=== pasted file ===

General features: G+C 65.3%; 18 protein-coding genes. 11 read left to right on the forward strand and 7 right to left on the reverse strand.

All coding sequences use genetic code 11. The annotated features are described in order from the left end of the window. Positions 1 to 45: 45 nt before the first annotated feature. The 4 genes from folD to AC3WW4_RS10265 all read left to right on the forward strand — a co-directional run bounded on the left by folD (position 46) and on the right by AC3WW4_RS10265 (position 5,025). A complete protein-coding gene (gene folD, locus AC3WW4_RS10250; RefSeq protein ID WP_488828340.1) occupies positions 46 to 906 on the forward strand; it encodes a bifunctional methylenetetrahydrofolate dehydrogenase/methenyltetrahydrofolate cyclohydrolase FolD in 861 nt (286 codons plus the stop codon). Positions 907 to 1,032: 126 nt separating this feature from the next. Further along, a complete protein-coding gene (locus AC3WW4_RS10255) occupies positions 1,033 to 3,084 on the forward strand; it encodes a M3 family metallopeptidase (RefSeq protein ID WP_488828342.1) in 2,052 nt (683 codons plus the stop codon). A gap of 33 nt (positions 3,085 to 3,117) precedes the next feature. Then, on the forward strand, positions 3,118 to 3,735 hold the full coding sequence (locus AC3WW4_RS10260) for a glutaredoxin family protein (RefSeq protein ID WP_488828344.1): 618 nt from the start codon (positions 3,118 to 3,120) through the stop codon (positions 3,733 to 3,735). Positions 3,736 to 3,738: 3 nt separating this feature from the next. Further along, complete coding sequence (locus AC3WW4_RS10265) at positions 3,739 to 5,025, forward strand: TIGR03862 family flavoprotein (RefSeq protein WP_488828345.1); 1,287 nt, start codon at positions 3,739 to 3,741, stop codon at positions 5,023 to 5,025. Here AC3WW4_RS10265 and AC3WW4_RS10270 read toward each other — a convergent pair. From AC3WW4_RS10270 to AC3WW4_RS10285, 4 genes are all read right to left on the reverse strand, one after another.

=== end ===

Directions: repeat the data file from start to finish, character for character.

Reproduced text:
General features: G+C 65.3%; 18 protein-coding genes. 11 read left to right on the forward strand and 7 right to left on the reverse strand.

All coding sequences use genetic code 11. The annotated features are described in order from the left end of the window. Positions 1 to 45: 45 nt before the first annotated feature. The 4 genes from folD to AC3WW4_RS10265 all read left to right on the forward strand — a co-directional run bounded on the left by folD (position 46) and on the right by AC3WW4_RS10265 (position 5,025). A complete protein-coding gene (gene folD, locus AC3WW4_RS10250; RefSeq protein ID WP_488828340.1) occupies positions 46 to 906 on the forward strand; it encodes a bifunctional methylenetetrahydrofolate dehydrogenase/methenyltetrahydrofolate cyclohydrolase FolD in 861 nt (286 codons plus the stop codon). Positions 907 to 1,032: 126 nt separating this feature from the next. Further along, a complete protein-coding gene (locus AC3WW4_RS10255) occupies positions 1,033 to 3,084 on the forward strand; it encodes a M3 family metallopeptidase (RefSeq protein ID WP_488828342.1) in 2,052 nt (683 codons plus the stop codon). A gap of 33 nt (positions 3,085 to 3,117) precedes the next feature. Then, on the forward strand, positions 3,118 to 3,735 hold the full coding sequence (locus AC3WW4_RS10260) for a glutaredoxin family protein (RefSeq protein ID WP_488828344.1): 618 nt from the start codon (positions 3,118 to 3,120) through the stop codon (positions 3,733 to 3,735). Positions 3,736 to 3,738: 3 nt separating this feature from the next. Further along, complete coding sequence (locus AC3WW4_RS10265) at positions 3,739 to 5,025, forward strand: TIGR03862 family flavoprotein (RefSeq protein WP_488828345.1); 1,287 nt, start codon at positions 3,739 to 3,741, stop codon at positions 5,023 to 5,025. Here AC3WW4_RS10265 and AC3WW4_RS10270 read toward each other — a convergent pair. From AC3WW4_RS10270 to AC3WW4_RS10285, 4 genes are all read right to left on the reverse strand, one after another.